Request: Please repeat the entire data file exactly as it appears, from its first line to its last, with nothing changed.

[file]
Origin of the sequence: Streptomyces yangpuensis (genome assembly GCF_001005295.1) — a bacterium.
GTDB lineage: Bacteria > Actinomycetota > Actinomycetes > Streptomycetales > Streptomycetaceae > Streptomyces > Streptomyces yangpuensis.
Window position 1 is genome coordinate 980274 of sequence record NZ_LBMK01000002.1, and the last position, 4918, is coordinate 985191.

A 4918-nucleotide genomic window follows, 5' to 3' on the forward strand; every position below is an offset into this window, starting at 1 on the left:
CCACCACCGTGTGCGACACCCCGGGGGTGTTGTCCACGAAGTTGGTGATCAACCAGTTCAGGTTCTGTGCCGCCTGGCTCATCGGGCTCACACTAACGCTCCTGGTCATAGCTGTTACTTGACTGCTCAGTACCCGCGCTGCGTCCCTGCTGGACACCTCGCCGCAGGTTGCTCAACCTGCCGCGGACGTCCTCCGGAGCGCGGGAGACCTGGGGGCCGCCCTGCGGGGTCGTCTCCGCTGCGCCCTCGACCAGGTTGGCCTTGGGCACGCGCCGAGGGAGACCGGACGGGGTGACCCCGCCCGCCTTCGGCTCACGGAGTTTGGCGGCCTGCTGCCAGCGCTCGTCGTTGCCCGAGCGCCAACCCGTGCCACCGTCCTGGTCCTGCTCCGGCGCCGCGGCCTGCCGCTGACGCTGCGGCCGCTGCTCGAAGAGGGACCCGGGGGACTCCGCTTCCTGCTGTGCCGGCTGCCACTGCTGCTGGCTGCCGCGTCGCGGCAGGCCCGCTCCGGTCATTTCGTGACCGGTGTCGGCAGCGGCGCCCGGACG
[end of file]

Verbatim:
Origin of the sequence: Streptomyces yangpuensis (genome assembly GCF_001005295.1) — a bacterium.
GTDB lineage: Bacteria > Actinomycetota > Actinomycetes > Streptomycetales > Streptomycetaceae > Streptomyces > Streptomyces yangpuensis.
Window position 1 is genome coordinate 980274 of sequence record NZ_LBMK01000002.1, and the last position, 4918, is coordinate 985191.

A 4918-nucleotide genomic window follows, 5' to 3' on the forward strand; every position below is an offset into this window, starting at 1 on the left:
CCACCACCGTGTGCGACACCCCGGGGGTGTTGTCCACGAAGTTGGTGATCAACCAGTTCAGGTTCTGTGCCGCCTGGCTCATCGGGCTCACACTAACGCTCCTGGTCATAGCTGTTACTTGACTGCTCAGTACCCGCGCTGCGTCCCTGCTGGACACCTCGCCGCAGGTTGCTCAACCTGCCGCGGACGTCCTCCGGAGCGCGGGAGACCTGGGGGCCGCCCTGCGGGGTCGTCTCCGCTGCGCCCTCGACCAGGTTGGCCTTGGGCACGCGCCGAGGGAGACCGGACGGGGTGACCCCGCCCGCCTTCGGCTCACGGAGTTTGGCGGCCTGCTGCCAGCGCTCGTCGTTGCCCGAGCGCCAACCCGTGCCACCGTCCTGGTCCTGCTCCGGCGCCGCGGCCTGCCGCTGACGCTGCGGCCGCTGCTCGAAGAGGGACCCGGGGGACTCCGCTTCCTGCTGTGCCGGCTGCCACTGCTGCTGGCTGCCGCGTCGCGGCAGGCCCGCTCCGGTCATTTCGTGACCGGTGTCGGCAGCGGCGCCCGGACG